IQ2US is the program for listeners who crave a clear view of the big questions that divide Americans. Every episode brings together world thinkers, policy-makers, and journalists, in 2 on 2 debates, to argue the pros and cons of issues like health care, foreign policy, clean energy, and the war. Then listeners weigh in. Expect ear-catching, provocative radio that enlightens, entertains, and informs.
IQ2US is produced by the Intelligence Squared US Foundation in New York City and distributed by NPR.
Narcissistic and ill-prepared for the future? Or civic-minded and entrepreneurial? Two teams tackle stereotypes and realities about young Americans in the latest Intelligence Squared U.S.
Proponents of online education say it's flexible and economical. But skeptics say "college by Internet" is a pale substitute for real-world exchanges with instructors and peers inside the classroom.
Colleges that use race as a factor in admissions say the approach creates opportunity for students who might otherwise be excluded. Critics argue the practice hurts the students it's intended to help.
In the past year, Russia has given asylum to Edward Snowden, hosted the Olympics and attempted to annex Crimea. Teams debate Russia's role on the world stage in the latest Intelligence Squared U.S.
In the latest Intelligence Squared debate, two teams face off over the constitutionality of targeting terrorist suspects abroad — particularly when those individuals are U.S. citizens.
Some consider former NSA contractor Edward Snowden a hero for releasing classified material to the media; others argue that he has irreparably harmed national security. Famed whistleblower Daniel Ellsberg and a former CIA director face off in the latest Intelligence Squared debate.
Two teams of medical doctors and political columnists face off over the hot-button health care law in the latest Intelligence Squared debate. Is Obamacare fundamentally flawed or poised to transform the health care system for the better?
A doctor, a vegan, a researcher and a farmer recently waded into a hot-button topic in the food world: Is it a bad idea to eat meat? They delve into the medical, ethical and environmental arguments in the latest Intelligence Squared U.S.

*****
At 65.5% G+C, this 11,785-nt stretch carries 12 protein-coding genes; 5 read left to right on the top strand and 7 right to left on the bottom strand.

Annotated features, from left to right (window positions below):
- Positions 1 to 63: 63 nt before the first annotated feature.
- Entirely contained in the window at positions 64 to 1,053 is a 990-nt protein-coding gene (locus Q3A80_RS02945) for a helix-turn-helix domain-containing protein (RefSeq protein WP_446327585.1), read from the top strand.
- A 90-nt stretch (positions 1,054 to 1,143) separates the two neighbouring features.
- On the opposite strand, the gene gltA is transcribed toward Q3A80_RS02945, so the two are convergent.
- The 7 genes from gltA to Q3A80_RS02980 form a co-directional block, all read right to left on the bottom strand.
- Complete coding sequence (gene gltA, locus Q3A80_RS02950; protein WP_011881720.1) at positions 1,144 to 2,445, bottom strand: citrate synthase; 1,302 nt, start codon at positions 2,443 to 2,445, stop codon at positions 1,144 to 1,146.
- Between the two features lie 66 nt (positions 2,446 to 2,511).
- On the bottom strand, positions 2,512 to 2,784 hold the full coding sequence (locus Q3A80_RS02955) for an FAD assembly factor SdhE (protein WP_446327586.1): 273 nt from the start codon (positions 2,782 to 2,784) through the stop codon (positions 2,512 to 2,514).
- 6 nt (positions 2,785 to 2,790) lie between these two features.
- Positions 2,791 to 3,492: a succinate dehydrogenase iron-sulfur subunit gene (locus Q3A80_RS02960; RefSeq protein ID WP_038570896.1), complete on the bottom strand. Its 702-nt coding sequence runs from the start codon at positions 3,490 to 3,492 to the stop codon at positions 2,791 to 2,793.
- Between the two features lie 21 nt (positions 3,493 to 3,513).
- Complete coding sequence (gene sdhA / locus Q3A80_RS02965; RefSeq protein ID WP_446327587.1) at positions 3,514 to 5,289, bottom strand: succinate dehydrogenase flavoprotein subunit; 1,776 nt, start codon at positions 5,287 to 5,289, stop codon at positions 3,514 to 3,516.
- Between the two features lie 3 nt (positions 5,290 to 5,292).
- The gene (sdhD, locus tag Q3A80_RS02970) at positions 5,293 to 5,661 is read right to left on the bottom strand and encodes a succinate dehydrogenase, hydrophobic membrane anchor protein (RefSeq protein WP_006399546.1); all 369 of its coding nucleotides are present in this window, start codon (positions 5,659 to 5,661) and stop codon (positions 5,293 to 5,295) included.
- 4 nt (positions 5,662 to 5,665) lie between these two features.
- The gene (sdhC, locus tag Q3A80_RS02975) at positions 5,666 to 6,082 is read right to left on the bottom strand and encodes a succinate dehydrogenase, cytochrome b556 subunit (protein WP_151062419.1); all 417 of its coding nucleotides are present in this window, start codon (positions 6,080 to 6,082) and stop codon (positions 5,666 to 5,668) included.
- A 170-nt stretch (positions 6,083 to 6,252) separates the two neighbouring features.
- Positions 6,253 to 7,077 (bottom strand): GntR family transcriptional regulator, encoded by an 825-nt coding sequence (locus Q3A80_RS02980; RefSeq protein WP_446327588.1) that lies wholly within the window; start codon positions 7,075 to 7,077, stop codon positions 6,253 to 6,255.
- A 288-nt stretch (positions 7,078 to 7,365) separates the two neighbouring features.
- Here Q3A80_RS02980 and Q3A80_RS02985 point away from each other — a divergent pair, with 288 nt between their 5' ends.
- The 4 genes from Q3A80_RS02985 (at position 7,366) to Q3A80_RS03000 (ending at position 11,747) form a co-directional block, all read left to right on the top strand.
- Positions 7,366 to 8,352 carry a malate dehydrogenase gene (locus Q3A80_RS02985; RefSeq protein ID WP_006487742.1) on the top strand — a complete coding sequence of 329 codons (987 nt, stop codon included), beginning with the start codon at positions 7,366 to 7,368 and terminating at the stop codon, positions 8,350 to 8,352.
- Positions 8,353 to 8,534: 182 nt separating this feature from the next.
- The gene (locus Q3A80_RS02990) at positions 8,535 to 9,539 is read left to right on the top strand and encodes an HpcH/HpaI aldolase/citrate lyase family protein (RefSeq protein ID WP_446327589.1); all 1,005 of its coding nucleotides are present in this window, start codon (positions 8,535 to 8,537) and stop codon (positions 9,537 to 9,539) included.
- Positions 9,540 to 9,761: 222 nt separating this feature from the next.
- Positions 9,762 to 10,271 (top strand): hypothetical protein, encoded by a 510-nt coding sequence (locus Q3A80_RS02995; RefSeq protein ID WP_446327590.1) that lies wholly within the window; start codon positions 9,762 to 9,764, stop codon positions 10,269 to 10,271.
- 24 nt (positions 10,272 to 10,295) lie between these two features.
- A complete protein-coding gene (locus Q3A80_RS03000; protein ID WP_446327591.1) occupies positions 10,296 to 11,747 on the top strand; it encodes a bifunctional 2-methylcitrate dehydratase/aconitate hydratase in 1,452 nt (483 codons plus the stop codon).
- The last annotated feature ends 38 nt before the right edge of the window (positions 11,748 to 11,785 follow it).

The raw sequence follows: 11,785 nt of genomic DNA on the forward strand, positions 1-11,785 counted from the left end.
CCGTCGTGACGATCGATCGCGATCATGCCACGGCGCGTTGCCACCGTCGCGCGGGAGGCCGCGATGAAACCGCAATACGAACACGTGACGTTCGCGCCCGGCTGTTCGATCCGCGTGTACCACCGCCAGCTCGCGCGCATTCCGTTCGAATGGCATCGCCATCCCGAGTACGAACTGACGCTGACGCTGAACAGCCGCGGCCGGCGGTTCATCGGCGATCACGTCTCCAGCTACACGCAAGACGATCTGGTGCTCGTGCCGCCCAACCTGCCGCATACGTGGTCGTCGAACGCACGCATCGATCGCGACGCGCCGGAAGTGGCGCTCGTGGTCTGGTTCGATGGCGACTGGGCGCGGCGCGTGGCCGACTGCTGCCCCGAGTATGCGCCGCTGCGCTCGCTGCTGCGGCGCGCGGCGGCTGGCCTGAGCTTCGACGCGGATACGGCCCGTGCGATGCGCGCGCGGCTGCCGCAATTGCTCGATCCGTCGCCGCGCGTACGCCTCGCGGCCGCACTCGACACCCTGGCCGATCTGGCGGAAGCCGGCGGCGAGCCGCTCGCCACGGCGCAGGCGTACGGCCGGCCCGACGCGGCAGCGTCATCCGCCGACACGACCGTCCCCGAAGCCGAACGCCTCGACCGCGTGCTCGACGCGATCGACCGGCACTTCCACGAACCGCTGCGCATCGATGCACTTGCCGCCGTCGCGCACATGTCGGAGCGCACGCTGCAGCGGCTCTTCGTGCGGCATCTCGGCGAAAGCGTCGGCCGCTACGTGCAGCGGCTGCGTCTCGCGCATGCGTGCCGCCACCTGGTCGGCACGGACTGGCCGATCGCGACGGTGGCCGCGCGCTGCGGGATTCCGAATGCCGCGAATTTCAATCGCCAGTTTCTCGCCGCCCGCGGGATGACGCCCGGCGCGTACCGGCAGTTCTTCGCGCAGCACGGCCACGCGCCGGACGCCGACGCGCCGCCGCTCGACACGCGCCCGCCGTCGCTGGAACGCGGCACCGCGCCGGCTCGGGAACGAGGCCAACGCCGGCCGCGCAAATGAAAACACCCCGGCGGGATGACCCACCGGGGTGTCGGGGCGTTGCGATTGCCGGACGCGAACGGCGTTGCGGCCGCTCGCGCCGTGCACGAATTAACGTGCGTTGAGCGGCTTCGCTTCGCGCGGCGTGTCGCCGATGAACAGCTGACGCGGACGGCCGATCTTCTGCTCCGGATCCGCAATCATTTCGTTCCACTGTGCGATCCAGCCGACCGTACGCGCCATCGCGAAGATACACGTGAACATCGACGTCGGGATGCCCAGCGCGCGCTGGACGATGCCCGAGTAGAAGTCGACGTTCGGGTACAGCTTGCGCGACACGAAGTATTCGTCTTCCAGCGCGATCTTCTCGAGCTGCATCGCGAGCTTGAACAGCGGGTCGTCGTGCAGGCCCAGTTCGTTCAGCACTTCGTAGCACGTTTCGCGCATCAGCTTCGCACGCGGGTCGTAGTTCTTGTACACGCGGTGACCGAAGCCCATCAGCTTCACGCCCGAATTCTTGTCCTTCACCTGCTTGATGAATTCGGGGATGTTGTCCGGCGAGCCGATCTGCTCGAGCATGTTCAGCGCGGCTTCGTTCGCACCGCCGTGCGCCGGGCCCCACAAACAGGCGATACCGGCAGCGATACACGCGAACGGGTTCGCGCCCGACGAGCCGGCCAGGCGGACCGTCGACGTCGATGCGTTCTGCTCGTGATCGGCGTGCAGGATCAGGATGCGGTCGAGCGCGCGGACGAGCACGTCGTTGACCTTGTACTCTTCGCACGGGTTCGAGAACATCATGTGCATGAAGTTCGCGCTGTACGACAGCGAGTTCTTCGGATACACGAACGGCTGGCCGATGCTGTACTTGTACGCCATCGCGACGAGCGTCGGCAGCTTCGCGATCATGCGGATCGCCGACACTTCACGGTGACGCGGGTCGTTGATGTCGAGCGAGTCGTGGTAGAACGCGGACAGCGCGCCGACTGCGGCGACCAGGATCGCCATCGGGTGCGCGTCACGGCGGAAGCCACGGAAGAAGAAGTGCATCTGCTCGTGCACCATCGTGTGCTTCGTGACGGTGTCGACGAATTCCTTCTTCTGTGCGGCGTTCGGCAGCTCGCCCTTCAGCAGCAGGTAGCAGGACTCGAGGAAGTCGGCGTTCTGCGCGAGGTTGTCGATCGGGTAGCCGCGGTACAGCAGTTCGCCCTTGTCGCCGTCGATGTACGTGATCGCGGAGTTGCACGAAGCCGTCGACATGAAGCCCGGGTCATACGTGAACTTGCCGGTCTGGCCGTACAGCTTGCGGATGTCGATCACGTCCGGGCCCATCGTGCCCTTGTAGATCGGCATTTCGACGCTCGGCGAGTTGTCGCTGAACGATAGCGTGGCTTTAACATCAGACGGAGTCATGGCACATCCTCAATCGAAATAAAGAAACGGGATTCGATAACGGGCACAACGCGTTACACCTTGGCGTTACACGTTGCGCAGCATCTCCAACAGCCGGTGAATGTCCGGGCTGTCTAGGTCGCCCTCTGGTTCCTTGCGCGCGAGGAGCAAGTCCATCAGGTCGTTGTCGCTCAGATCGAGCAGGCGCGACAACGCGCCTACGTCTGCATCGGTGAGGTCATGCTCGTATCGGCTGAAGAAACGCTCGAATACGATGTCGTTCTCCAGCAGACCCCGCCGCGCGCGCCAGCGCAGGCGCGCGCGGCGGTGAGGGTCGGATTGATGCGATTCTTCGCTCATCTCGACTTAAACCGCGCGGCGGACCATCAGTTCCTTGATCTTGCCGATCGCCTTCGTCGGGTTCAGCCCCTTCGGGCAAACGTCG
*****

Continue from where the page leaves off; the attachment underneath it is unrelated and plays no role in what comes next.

Some argue that spying on vast numbers of innocent people is a violation of privacy, as well as a waste of security resources. But others argue that mass electronic surveillance is vital to the fight against terrorism. A team of experts debates for the latest Intelligence Squared U.S.
Some argue that if Americans were writing the Constitution over again in 2013, it wouldn't make sense to include the right to bear arms. A group of experts faces off over whether Americans' Second Amendment rights are outdated in the latest Intelligence Squared U.S. debate.
Some argue that workers should be able to move more freely in a global economy. But others push back, saying an influx of labor into the richest countries would devalue workers' worth and actually hurt more in the long run. A group of experts debates for Intelligence Squared U.S.
Some argue that red-state tendencies toward lower taxes and less regulated, more free-market systems make them ideal places to work and raise a family. But others counter that blue states are wealthier, offer more educational opportunities and are committed to a social safety net.
In the years since lawmakers bailed out the financial system in 2008, have we moved beyond "too big to fail"? Or would taxpayer money still have to come to the rescue in another financial crisis? A group of experts debates the wisdom of breaking up the largest banks for Intelligence Squared U.S.
Some argue that armed drones are a critical tool in U.S. counterterrorism and military operations abroad. But critics say their use raises difficult legal and moral questions, and generates ill will toward the United States. A group of experts face off on the issue for an Intelligence Squared U.S. debate.
So far, the Obama administration has been reluctant to intervene in a major way in the Syrian civil war. Is there a clear course of action the U.S. could take to help the Syrian people that would lead to a better outcome?